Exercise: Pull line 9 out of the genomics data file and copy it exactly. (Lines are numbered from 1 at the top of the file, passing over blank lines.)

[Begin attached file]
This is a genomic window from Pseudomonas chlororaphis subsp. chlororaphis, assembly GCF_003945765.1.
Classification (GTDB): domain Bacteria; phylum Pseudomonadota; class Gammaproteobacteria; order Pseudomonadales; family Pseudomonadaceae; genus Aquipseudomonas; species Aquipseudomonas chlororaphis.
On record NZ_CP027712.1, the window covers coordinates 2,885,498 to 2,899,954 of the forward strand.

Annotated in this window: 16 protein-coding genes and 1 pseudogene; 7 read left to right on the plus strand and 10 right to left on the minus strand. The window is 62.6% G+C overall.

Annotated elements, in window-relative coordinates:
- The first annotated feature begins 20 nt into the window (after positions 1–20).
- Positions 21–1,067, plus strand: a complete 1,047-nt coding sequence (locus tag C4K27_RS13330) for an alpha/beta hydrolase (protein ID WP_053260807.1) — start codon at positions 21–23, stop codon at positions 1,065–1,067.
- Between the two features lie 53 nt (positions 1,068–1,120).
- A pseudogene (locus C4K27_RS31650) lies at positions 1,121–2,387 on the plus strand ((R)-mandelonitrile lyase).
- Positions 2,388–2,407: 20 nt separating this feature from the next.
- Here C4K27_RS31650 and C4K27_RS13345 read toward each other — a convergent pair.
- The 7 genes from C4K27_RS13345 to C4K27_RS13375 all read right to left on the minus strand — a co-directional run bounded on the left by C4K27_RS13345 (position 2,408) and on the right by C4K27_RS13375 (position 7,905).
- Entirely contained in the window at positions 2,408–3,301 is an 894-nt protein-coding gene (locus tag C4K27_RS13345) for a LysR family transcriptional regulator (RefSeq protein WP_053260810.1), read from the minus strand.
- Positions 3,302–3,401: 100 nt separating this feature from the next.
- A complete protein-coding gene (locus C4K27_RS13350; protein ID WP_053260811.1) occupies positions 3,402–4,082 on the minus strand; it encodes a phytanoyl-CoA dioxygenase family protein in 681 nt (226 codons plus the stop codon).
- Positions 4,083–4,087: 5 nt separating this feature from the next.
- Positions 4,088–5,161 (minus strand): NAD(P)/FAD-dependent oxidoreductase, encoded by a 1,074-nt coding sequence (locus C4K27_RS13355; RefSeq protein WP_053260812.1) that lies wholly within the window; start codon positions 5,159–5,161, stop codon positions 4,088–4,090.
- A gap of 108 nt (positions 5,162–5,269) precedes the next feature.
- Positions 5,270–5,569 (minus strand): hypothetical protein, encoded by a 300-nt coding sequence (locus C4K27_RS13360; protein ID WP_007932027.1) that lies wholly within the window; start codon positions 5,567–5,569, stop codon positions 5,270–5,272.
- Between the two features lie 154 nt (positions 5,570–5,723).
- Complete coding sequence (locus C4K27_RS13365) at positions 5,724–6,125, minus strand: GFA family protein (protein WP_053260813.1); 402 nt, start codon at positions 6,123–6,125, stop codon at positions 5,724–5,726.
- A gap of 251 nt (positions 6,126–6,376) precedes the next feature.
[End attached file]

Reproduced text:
- A pseudogene (locus C4K27_RS31650) lies at positions 1,121–2,387 on the plus strand ((R)-mandelonitrile lyase).